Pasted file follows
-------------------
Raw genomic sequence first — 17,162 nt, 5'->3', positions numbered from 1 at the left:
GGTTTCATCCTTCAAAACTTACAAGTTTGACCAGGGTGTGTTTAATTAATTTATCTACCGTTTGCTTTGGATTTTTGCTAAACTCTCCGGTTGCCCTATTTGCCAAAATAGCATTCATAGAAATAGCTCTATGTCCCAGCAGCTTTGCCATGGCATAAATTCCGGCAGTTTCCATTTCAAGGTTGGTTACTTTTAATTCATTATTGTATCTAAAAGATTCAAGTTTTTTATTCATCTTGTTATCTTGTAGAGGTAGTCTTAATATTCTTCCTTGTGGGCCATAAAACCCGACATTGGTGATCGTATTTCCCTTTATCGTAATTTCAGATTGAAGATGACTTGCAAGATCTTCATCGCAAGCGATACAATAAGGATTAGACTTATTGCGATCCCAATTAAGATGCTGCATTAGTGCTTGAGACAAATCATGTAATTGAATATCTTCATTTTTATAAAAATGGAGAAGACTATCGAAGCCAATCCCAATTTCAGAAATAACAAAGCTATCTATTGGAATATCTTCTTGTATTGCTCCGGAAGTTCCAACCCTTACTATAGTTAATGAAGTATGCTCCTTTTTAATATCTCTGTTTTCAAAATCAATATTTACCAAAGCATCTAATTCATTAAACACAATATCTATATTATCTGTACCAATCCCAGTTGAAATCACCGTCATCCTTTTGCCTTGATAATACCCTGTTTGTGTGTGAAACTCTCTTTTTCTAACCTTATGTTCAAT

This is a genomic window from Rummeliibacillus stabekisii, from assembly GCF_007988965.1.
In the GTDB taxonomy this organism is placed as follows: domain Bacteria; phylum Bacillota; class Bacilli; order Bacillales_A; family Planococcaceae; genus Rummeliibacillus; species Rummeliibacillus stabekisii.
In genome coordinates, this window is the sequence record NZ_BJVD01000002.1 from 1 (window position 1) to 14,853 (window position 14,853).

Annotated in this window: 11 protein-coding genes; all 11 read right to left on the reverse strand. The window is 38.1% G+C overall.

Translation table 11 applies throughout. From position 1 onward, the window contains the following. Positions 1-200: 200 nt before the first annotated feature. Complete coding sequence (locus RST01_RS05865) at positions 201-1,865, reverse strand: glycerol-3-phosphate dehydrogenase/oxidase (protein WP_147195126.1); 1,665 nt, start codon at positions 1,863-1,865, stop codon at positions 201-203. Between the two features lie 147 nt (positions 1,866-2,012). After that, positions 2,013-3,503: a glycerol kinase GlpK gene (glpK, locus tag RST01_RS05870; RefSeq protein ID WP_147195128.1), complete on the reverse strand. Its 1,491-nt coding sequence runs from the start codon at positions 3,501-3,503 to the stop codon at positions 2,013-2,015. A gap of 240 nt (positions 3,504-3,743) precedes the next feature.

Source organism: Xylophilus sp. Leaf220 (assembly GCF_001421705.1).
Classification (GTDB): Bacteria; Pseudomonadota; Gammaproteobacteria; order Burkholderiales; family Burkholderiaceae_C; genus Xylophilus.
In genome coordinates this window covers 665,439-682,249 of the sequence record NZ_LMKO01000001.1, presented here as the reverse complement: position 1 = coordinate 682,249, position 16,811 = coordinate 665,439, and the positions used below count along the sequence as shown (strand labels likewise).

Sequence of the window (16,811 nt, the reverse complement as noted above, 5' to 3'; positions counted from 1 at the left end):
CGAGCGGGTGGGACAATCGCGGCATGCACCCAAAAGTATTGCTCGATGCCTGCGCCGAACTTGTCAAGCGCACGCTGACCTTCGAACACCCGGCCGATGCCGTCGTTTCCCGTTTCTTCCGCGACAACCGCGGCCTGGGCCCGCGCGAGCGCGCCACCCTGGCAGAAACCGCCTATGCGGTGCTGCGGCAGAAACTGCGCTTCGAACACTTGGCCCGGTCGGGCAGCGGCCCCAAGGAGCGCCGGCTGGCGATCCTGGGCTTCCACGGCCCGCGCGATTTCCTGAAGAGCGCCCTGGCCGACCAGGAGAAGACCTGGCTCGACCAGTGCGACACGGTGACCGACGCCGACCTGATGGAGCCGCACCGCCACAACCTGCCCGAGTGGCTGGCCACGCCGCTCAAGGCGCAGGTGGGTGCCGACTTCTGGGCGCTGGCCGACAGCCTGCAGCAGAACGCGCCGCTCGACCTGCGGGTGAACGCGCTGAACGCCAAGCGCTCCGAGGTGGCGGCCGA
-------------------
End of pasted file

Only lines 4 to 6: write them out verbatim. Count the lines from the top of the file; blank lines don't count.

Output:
In the GTDB taxonomy this organism is placed as follows: domain Bacteria; phylum Bacillota; class Bacilli; order Bacillales_A; family Planococcaceae; genus Rummeliibacillus; species Rummeliibacillus stabekisii.
In genome coordinates, this window is the sequence record NZ_BJVD01000002.1 from 1 (window position 1) to 14,853 (window position 14,853).

Annotated in this window: 11 protein-coding genes; all 11 read right to left on the reverse strand. The window is 38.1% G+C overall.